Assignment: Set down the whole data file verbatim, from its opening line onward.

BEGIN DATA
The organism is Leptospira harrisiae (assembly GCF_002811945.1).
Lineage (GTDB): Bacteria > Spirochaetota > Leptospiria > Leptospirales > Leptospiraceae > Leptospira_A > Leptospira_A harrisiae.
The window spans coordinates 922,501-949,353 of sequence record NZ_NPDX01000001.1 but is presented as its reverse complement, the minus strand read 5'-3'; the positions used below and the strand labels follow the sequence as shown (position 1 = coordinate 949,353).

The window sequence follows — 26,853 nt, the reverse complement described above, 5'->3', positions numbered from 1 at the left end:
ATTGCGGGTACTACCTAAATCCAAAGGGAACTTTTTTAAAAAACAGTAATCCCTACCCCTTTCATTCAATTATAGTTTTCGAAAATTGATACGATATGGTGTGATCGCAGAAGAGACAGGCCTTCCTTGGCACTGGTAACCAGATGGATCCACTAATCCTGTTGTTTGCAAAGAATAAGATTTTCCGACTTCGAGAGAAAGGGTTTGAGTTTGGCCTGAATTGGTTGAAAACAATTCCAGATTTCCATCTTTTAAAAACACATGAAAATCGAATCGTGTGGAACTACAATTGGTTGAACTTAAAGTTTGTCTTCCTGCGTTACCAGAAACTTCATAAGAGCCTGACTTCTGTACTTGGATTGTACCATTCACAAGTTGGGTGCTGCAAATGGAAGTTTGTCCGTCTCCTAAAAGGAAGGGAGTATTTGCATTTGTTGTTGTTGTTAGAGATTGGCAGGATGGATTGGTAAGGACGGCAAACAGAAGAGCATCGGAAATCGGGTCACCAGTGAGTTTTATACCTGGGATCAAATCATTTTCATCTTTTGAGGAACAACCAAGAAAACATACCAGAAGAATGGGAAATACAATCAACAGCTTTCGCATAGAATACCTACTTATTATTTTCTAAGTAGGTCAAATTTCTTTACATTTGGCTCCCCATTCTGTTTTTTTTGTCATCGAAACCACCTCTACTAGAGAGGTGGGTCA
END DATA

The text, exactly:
The organism is Leptospira harrisiae (assembly GCF_002811945.1).
Lineage (GTDB): Bacteria > Spirochaetota > Leptospiria > Leptospirales > Leptospiraceae > Leptospira_A > Leptospira_A harrisiae.
The window spans coordinates 922,501-949,353 of sequence record NZ_NPDX01000001.1 but is presented as its reverse complement, the minus strand read 5'-3'; the positions used below and the strand labels follow the sequence as shown (position 1 = coordinate 949,353).

The window sequence follows — 26,853 nt, the reverse complement described above, 5'->3', positions numbered from 1 at the left end:
ATTGCGGGTACTACCTAAATCCAAAGGGAACTTTTTTAAAAAACAGTAATCCCTACCCCTTTCATTCAATTATAGTTTTCGAAAATTGATACGATATGGTGTGATCGCAGAAGAGACAGGCCTTCCTTGGCACTGGTAACCAGATGGATCCACTAATCCTGTTGTTTGCAAAGAATAAGATTTTCCGACTTCGAGAGAAAGGGTTTGAGTTTGGCCTGAATTGGTTGAAAACAATTCCAGATTTCCATCTTTTAAAAACACATGAAAATCGAATCGTGTGGAACTACAATTGGTTGAACTTAAAGTTTGTCTTCCTGCGTTACCAGAAACTTCATAAGAGCCTGACTTCTGTACTTGGATTGTACCATTCACAAGTTGGGTGCTGCAAATGGAAGTTTGTCCGTCTCCTAAAAGGAAGGGAGTATTTGCATTTGTTGTTGTTGTTAGAGATTGGCAGGATGGATTGGTAAGGACGGCAAACAGAAGAGCATCGGAAATCGGGTCACCAGTGAGTTTTATACCTGGGATCAAATCATTTTCATCTTTTGAGGAACAACCAAGAAAACATACCAGAAGAATGGGAAATACAATCAACAGCTTTCGCATAGAATACCTACTTATTATTTTCTAAGTAGGTCAAATTTCTTTACATTTGGCTCCCCATTCTGTTTTTTTTGTCATCGAAACCACCTCTACTAGAGAGGTGGGTCA